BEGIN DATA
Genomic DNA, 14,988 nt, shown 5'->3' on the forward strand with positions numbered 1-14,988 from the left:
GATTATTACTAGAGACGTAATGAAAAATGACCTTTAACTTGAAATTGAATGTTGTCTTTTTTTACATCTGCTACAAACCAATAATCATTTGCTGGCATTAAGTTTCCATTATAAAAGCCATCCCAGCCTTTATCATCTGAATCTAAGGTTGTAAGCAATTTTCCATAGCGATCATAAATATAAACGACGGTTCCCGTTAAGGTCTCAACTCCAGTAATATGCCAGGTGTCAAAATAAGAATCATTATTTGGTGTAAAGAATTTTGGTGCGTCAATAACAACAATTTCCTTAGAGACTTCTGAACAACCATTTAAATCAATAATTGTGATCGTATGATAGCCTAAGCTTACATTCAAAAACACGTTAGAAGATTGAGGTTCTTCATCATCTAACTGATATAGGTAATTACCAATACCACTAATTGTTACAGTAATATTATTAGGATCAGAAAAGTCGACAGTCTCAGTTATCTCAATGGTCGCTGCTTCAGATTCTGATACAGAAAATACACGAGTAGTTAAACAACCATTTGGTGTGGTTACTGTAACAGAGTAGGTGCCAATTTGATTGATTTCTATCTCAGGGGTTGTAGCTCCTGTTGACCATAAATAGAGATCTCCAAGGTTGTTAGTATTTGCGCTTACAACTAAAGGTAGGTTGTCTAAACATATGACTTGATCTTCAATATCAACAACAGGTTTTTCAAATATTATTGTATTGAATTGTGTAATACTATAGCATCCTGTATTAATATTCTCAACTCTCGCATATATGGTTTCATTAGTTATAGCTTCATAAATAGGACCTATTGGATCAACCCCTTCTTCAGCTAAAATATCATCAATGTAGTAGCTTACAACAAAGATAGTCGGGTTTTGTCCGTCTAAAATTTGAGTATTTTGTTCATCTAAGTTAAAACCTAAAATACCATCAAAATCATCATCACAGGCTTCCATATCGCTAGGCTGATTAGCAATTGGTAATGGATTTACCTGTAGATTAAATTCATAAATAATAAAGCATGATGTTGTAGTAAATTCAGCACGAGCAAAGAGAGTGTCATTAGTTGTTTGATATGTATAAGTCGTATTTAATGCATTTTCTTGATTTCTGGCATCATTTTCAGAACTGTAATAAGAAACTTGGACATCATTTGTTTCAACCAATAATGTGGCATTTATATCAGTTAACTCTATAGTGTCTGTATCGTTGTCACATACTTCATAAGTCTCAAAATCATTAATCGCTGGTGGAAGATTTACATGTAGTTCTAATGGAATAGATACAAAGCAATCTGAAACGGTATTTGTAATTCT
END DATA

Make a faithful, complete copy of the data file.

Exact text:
Genomic DNA, 14,988 nt, shown 5'->3' on the forward strand with positions numbered 1-14,988 from the left:
GATTATTACTAGAGACGTAATGAAAAATGACCTTTAACTTGAAATTGAATGTTGTCTTTTTTTACATCTGCTACAAACCAATAATCATTTGCTGGCATTAAGTTTCCATTATAAAAGCCATCCCAGCCTTTATCATCTGAATCTAAGGTTGTAAGCAATTTTCCATAGCGATCATAAATATAAACGACGGTTCCCGTTAAGGTCTCAACTCCAGTAATATGCCAGGTGTCAAAATAAGAATCATTATTTGGTGTAAAGAATTTTGGTGCGTCAATAACAACAATTTCCTTAGAGACTTCTGAACAACCATTTAAATCAATAATTGTGATCGTATGATAGCCTAAGCTTACATTCAAAAACACGTTAGAAGATTGAGGTTCTTCATCATCTAACTGATATAGGTAATTACCAATACCACTAATTGTTACAGTAATATTATTAGGATCAGAAAAGTCGACAGTCTCAGTTATCTCAATGGTCGCTGCTTCAGATTCTGATACAGAAAATACACGAGTAGTTAAACAACCATTTGGTGTGGTTACTGTAACAGAGTAGGTGCCAATTTGATTGATTTCTATCTCAGGGGTTGTAGCTCCTGTTGACCATAAATAGAGATCTCCAAGGTTGTTAGTATTTGCGCTTACAACTAAAGGTAGGTTGTCTAAACATATGACTTGATCTTCAATATCAACAACAGGTTTTTCAAATATTATTGTATTGAATTGTGTAATACTATAGCATCCTGTATTAATATTCTCAACTCTCGCATATATGGTTTCATTAGTTATAGCTTCATAAATAGGACCTATTGGATCAACCCCTTCTTCAGCTAAAATATCATCAATGTAGTAGCTTACAACAAAGATAGTCGGGTTTTGTCCGTCTAAAATTTGAGTATTTTGTTCATCTAAGTTAAAACCTAAAATACCATCAAAATCATCATCACAGGCTTCCATATCGCTAGGCTGATTAGCAATTGGTAATGGATTTACCTGTAGATTAAATTCATAAATAATAAAGCATGATGTTGTAGTAAATTCAGCACGAGCAAAGAGAGTGTCATTAGTTGTTTGATATGTATAAGTCGTATTTAATGCATTTTCTTGATTTCTGGCATCATTTTCAGAACTGTAATAAGAAACTTGGACATCATTTGTTTCAACCAATAATGTGGCATTTATATCAGTTAACTCTATAGTGTCTGTATCGTTGTCACATACTTCATAAGTCTCAAAATCATTAATCGCTGGTGGAAGATTTACATGTAGTTCTAATGGAATAGATACAAAGCAATCTGAAACGGTATTTGTAATTCT